Background Allogeneic hematopoietic cell transplantation (HCT) affects quality of life (QOL). Patient-reported outcomes examine symptoms, side effects, distress, and physical and social problems, but positive outcomes have been ignored. This inception cohort study followed people over the first year following HCT to document positive and negative outcomes. Methods People with hematologic cancers treated by HCT completed complementary self-report instruments at four milestones: (a) pre-transplant (N = 88); (b) engraftment (N = 80); (c) short-term post-discharge (N = 60); and (d) long-term post-discharge (N = 45). We examined symptoms, side effects, illness intrusiveness, depressive symptoms, positive and negative affect, and self- esteem. We compared QOL in HCT with diverse published values. Results QOL deteriorated following HCT. Most variables returned to baseline by short-term post-discharge, but self-esteem and illness intrusiveness required more time. Illness intrusiveness at 1 year post-discharge was higher in HCT than other cancer groups; negative affect, too, was higher, but HCT survivors also reported higher positive affect. HCT and other cancer survivors reported similar depressive symptom levels. Compared to healthy people, HCT survivors reported more severe depressive symptoms, but similar positive and negative affect. Conclusions QOL changes dramatically following HCT. People report more interference with valued activities and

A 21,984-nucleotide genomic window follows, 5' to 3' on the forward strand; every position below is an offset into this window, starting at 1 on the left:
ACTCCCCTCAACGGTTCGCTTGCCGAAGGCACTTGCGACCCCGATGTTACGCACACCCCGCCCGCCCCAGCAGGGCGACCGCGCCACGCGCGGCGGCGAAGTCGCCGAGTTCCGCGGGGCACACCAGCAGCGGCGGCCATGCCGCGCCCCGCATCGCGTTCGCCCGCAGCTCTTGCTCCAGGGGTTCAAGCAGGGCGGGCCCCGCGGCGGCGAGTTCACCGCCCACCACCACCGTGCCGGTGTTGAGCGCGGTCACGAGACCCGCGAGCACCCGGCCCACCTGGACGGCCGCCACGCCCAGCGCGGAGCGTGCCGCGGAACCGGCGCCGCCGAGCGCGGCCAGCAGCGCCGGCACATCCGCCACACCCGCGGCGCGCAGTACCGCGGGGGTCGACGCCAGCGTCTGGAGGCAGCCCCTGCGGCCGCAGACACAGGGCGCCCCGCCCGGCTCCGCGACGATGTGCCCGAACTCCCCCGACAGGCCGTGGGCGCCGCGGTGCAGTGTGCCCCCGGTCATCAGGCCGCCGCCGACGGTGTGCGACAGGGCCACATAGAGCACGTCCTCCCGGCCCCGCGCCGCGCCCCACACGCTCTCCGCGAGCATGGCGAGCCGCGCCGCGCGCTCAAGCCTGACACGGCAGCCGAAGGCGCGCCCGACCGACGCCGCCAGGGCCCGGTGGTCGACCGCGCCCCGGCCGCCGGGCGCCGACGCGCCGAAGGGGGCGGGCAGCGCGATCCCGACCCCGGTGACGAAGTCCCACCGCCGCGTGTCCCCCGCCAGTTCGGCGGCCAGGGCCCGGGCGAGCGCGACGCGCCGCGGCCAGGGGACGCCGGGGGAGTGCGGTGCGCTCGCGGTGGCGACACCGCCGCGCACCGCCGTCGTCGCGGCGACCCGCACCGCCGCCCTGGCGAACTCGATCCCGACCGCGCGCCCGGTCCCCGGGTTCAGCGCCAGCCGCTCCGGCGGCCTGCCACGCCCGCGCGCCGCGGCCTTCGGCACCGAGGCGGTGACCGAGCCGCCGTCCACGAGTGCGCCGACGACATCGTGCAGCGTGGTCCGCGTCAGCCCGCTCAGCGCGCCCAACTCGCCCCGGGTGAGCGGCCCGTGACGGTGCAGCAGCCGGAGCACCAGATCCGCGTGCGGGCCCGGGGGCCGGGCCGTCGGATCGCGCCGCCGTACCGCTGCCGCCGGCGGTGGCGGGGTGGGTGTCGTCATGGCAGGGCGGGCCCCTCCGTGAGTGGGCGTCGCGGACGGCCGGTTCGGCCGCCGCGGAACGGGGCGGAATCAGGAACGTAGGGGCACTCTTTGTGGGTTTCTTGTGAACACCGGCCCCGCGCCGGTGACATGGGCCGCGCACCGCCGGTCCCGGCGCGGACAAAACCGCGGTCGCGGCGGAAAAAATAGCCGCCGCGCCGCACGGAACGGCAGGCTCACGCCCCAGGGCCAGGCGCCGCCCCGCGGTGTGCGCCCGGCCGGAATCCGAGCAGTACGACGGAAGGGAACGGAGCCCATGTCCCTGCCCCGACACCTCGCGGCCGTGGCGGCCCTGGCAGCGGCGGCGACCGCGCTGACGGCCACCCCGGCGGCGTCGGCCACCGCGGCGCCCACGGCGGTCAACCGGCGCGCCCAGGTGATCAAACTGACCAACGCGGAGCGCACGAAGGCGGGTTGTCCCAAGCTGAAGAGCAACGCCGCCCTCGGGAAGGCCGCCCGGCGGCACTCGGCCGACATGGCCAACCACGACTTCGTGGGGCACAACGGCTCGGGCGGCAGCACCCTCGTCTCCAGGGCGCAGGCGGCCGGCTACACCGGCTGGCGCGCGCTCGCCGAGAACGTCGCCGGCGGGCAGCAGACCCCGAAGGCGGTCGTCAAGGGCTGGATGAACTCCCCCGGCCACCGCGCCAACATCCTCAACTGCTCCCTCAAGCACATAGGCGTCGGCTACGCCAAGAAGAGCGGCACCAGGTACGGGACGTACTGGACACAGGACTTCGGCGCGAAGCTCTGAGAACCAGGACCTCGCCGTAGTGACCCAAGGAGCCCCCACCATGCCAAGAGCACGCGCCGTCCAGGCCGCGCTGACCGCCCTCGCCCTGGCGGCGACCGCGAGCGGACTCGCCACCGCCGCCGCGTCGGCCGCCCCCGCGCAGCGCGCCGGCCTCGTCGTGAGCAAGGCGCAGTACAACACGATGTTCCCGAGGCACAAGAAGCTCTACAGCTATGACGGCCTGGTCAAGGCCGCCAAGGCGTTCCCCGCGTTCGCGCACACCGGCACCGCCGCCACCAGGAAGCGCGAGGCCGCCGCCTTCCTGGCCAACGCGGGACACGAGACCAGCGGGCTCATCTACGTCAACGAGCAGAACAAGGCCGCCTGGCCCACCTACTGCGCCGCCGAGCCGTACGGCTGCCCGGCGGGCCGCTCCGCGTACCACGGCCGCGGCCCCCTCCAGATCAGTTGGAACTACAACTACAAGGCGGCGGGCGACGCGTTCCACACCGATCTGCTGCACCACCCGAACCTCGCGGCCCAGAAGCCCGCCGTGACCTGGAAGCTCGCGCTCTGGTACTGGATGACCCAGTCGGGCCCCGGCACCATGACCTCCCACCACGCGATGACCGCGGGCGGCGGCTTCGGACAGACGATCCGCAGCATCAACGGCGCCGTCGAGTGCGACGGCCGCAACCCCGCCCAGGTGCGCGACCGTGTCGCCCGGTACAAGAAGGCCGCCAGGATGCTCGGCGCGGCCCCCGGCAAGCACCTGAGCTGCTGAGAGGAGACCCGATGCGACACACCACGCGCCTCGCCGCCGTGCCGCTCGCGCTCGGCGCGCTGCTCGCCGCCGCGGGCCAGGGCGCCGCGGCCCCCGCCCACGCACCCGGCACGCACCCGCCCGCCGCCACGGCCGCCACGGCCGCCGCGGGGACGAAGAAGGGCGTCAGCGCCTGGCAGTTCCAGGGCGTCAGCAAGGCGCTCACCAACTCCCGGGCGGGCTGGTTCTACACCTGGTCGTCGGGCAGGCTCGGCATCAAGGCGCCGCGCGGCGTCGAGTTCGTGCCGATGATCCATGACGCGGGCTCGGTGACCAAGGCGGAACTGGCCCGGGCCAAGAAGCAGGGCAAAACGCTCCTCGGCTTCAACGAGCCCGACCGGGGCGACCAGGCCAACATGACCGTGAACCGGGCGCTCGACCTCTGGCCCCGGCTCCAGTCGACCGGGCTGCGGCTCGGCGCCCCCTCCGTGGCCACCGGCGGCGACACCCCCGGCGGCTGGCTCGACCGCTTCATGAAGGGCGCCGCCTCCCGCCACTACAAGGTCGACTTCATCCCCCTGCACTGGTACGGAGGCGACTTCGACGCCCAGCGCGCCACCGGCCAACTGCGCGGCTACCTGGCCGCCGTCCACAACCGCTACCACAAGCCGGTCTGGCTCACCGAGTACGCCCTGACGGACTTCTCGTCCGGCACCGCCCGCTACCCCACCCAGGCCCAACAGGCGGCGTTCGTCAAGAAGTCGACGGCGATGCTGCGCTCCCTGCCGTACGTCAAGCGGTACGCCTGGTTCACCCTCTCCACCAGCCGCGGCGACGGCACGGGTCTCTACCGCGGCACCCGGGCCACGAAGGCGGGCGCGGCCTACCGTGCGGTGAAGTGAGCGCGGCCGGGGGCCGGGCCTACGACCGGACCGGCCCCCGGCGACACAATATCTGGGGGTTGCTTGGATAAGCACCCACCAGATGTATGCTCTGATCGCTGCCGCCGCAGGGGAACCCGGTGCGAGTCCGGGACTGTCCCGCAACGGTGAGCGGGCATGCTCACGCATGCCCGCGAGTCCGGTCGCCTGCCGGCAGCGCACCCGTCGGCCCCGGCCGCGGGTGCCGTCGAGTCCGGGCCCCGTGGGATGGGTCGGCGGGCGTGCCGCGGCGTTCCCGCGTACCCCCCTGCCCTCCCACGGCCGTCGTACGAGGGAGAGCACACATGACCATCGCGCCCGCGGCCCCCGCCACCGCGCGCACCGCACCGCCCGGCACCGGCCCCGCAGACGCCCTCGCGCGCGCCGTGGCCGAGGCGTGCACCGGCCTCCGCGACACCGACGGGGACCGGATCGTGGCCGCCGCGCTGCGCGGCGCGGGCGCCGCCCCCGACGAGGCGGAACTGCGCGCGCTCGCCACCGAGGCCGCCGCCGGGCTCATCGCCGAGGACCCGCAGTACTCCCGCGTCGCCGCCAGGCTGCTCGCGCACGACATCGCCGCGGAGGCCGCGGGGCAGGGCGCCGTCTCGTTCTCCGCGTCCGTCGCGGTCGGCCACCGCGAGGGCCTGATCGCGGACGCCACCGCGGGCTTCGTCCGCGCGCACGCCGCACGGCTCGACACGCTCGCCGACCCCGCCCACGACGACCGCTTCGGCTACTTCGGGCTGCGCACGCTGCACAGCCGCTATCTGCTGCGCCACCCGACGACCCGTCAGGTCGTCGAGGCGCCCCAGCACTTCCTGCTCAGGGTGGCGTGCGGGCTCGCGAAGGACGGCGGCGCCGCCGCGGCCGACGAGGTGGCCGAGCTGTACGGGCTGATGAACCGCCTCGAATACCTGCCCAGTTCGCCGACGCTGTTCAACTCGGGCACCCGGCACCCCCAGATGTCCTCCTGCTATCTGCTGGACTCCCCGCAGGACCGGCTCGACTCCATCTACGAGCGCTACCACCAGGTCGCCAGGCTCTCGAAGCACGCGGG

Supportive Care in Cancer – Springer Journals
Published: Feb 8, 2018
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